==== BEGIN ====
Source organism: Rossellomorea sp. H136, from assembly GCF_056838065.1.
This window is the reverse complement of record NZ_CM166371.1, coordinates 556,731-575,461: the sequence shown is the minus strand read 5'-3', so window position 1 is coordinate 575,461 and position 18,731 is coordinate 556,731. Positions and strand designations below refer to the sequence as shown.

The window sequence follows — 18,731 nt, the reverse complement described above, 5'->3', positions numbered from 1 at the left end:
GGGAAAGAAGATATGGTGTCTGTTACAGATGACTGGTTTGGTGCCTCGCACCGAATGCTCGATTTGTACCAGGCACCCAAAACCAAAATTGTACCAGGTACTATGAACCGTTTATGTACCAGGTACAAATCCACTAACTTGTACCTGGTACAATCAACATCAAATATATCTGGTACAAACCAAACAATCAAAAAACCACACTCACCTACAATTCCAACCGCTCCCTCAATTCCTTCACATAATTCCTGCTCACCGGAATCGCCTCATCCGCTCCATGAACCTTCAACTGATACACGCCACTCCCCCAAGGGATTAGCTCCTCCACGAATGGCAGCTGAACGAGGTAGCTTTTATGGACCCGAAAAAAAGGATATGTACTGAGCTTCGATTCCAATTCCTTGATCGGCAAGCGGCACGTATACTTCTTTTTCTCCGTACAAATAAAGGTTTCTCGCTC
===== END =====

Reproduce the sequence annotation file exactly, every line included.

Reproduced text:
Source organism: Rossellomorea sp. H136, from assembly GCF_056838065.1.
This window is the reverse complement of record NZ_CM166371.1, coordinates 556,731-575,461: the sequence shown is the minus strand read 5'-3', so window position 1 is coordinate 575,461 and position 18,731 is coordinate 556,731. Positions and strand designations below refer to the sequence as shown.

The window sequence follows — 18,731 nt, the reverse complement described above, 5'->3', positions numbered from 1 at the left end:
GGGAAAGAAGATATGGTGTCTGTTACAGATGACTGGTTTGGTGCCTCGCACCGAATGCTCGATTTGTACCAGGCACCCAAAACCAAAATTGTACCAGGTACTATGAACCGTTTATGTACCAGGTACAAATCCACTAACTTGTACCTGGTACAATCAACATCAAATATATCTGGTACAAACCAAACAATCAAAAAACCACACTCACCTACAATTCCAACCGCTCCCTCAATTCCTTCACATAATTCCTGCTCACCGGAATCGCCTCATCCGCTCCATGAACCTTCAACTGATACACGCCACTCCCCCAAGGGATTAGCTCCTCCACGAATGGCAGCTGAACGAGGTAGCTTTTATGGACCCGAAAAAAAGGATATGTACTGAGCTTCGATTCCAATTCCTTGATCGGCAAGCGGCACGTATACTTCTTTTTCTCCGTACAAATAAAGGTTTCTCGCTC